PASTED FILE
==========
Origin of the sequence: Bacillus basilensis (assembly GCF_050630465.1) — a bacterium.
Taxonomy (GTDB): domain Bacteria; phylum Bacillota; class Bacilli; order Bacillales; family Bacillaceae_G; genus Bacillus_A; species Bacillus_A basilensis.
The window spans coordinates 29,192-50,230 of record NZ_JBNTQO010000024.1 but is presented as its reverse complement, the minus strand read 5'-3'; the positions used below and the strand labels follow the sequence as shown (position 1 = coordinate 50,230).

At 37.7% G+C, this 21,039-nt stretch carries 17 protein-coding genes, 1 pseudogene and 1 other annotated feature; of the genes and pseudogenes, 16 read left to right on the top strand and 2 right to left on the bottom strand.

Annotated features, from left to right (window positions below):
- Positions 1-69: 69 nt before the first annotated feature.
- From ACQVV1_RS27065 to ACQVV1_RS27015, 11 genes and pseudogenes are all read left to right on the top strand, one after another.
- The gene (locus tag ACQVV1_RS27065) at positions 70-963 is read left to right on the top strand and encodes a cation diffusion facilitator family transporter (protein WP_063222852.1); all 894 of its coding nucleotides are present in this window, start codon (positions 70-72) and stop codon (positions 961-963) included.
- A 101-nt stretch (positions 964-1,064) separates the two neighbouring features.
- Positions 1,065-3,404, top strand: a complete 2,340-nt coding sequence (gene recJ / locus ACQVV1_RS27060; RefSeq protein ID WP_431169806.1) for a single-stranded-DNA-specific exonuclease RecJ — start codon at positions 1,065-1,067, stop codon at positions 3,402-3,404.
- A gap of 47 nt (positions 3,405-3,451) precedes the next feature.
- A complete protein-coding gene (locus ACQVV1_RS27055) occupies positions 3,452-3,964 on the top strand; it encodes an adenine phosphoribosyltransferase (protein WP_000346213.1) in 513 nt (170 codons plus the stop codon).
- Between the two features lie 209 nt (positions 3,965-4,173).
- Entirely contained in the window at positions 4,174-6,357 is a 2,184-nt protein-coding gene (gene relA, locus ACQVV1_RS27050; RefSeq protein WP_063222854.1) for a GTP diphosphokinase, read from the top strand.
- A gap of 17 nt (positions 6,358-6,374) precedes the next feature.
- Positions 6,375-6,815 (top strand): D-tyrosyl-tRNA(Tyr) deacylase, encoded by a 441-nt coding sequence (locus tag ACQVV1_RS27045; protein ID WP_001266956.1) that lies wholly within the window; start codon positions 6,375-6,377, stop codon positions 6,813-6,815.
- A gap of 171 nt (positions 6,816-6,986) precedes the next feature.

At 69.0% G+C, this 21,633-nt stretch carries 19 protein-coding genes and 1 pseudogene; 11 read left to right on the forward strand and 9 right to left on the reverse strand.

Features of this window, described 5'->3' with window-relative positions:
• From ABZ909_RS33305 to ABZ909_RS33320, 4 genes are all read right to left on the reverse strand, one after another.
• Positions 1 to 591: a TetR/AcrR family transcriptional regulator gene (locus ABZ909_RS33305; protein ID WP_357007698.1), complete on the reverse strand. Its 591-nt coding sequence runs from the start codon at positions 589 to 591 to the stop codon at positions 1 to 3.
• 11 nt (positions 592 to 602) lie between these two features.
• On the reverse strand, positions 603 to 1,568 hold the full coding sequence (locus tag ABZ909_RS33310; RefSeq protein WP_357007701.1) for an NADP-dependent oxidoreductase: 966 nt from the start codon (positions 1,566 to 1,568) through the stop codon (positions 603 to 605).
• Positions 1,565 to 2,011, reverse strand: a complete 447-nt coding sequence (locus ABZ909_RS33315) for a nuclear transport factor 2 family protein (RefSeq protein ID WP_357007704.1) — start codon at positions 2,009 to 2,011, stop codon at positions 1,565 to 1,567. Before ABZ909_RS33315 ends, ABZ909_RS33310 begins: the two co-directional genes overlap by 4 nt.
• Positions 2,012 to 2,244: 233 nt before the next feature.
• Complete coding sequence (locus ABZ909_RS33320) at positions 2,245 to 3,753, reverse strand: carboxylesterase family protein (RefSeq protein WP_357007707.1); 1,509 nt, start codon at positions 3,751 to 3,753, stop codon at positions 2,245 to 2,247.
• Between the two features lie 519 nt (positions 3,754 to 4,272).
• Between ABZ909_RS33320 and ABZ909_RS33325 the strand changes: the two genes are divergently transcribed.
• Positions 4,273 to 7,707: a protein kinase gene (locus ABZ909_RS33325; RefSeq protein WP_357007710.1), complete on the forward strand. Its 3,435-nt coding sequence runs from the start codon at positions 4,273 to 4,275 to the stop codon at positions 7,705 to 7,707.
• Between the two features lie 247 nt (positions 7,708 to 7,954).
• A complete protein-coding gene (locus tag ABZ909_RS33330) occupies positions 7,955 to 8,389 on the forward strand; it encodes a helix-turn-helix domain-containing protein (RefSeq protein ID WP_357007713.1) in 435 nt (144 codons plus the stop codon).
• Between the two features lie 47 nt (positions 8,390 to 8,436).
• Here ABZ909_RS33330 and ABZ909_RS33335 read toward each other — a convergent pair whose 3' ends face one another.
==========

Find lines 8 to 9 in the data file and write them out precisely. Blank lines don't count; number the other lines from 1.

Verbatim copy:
- The gene (locus tag ACQVV1_RS27065) at positions 70-963 is read left to right on the top strand and encodes a cation diffusion facilitator family transporter (protein WP_063222852.1); all 894 of its coding nucleotides are present in this window, start codon (positions 70-72) and stop codon (positions 961-963) included.
- A 101-nt stretch (positions 964-1,064) separates the two neighbouring features.